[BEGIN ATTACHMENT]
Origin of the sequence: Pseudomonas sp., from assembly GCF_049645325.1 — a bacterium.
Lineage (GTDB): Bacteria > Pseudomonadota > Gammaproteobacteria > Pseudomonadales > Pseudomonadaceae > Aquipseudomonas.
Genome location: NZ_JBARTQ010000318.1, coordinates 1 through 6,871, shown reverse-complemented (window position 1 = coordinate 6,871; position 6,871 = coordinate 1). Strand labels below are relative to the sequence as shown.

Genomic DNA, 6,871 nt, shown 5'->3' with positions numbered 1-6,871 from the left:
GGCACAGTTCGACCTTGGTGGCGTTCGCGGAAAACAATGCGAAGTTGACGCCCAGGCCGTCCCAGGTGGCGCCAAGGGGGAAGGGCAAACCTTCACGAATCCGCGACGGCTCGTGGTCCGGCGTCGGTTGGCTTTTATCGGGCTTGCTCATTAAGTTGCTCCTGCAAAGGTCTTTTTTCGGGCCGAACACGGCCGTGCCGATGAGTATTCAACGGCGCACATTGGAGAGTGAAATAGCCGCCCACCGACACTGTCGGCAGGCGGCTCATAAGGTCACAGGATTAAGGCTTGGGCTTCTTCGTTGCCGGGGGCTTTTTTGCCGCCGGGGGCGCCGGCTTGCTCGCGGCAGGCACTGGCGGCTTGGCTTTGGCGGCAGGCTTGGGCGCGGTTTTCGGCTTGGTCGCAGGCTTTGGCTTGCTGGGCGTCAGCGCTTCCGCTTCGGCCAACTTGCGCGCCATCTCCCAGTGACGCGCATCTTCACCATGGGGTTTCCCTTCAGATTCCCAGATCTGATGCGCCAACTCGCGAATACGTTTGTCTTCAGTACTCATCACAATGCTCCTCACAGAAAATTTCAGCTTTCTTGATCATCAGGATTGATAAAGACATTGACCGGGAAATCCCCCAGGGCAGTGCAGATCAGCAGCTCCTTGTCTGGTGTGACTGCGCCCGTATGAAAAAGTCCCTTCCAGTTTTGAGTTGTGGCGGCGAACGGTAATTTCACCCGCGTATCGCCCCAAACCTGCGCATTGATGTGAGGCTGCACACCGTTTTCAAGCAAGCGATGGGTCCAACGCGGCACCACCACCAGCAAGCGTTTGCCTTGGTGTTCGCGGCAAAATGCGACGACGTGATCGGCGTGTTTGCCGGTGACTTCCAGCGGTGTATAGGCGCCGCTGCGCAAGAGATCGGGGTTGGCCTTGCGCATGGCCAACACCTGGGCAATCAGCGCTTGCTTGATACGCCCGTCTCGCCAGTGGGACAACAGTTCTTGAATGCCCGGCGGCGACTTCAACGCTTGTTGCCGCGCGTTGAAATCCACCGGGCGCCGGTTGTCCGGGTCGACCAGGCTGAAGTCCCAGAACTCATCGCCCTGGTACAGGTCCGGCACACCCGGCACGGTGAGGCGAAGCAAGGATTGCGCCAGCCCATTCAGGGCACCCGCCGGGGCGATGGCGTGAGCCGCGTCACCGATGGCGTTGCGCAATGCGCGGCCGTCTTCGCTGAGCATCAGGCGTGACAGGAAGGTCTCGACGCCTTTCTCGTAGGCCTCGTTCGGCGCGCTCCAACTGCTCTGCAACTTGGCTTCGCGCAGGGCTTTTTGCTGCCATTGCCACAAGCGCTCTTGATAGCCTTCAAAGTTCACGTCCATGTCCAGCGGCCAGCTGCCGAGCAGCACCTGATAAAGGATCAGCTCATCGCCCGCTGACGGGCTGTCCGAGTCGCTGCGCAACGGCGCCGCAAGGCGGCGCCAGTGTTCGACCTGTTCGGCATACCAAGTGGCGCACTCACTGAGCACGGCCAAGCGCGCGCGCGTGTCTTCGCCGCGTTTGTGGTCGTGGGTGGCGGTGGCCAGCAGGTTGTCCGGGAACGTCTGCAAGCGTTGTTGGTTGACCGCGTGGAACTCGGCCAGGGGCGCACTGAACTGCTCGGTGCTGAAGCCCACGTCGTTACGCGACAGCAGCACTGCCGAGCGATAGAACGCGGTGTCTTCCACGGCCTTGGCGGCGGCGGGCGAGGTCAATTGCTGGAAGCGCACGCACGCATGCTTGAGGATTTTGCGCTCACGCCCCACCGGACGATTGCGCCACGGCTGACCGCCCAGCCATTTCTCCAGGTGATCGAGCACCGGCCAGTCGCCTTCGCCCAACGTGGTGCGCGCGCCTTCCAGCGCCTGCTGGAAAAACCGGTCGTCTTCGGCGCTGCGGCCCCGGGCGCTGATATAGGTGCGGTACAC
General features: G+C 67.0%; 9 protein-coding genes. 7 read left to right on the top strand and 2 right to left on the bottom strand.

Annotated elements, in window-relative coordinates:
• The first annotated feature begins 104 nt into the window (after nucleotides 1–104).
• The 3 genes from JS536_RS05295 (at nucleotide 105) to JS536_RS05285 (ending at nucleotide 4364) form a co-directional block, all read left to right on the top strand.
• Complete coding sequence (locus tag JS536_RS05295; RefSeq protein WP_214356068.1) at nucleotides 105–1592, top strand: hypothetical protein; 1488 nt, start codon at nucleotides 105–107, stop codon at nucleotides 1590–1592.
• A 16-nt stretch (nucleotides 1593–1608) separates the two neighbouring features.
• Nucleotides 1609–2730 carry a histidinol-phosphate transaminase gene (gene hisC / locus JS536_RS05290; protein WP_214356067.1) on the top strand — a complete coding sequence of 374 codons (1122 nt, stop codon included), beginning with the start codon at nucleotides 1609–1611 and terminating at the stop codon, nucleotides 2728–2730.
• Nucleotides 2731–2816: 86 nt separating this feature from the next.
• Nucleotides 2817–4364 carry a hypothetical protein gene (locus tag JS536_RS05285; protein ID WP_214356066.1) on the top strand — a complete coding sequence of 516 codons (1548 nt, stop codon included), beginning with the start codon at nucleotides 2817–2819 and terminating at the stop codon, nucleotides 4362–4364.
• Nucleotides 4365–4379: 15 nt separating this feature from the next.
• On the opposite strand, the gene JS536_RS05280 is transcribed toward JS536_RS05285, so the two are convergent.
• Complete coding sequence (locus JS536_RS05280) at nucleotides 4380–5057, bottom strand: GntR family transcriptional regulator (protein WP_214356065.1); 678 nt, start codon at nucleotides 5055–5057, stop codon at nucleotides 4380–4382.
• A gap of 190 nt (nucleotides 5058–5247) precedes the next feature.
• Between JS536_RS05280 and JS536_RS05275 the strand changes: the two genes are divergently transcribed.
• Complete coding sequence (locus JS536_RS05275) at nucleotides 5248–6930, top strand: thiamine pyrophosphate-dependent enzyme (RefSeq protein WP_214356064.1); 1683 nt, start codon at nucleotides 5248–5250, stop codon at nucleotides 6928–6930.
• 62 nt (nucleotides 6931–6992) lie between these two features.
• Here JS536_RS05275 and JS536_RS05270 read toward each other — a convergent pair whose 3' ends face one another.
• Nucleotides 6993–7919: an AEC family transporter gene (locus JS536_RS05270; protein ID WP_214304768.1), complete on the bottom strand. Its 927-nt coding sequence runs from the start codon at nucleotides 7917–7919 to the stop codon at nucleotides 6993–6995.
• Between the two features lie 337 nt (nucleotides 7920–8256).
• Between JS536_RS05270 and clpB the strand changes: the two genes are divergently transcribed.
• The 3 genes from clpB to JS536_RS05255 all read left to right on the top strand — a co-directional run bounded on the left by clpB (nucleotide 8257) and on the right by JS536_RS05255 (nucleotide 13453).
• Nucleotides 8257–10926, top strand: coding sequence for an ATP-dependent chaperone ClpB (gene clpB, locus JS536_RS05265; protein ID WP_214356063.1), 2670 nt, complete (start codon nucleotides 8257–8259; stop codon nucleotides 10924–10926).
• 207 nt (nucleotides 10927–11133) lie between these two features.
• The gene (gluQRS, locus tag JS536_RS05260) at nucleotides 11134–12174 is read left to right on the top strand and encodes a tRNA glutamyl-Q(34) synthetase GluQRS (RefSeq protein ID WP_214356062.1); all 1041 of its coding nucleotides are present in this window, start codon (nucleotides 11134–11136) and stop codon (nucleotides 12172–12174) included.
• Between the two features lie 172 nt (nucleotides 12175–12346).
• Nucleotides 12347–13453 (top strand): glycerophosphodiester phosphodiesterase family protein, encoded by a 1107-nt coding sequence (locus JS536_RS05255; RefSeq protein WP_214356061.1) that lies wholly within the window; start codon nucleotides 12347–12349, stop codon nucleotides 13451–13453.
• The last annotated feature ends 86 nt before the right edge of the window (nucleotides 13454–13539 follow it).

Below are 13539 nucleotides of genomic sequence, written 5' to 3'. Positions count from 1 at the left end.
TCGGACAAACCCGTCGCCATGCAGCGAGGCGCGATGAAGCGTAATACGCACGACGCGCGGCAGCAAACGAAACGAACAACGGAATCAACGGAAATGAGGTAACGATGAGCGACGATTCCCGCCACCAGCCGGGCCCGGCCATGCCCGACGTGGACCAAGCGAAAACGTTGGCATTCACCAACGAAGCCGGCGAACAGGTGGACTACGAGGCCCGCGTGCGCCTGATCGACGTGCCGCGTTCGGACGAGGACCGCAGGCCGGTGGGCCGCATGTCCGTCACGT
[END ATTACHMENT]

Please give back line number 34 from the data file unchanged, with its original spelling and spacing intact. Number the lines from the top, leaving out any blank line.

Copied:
TCGGACAAACCCGTCGCCATGCAGCGAGGCGCGATGAAGCGTAATACGCACGACGCGCGGCAGCAAACGAAACGAACAACGGAATCAACGGAAATGAGGTAACGATGAGCGACGATTCCCGCCACCAGCCGGGCCCGGCCATGCCCGACGTGGACCAAGCGAAAACGTTGGCATTCACCAACGAAGCCGGCGAACAGGTGGACTACGAGGCCCGCGTGCGCCTGATCGACGTGCCGCGTTCGGACGAGGACCGCAGGCCGGTGGGCCGCATGTCCGTCACGT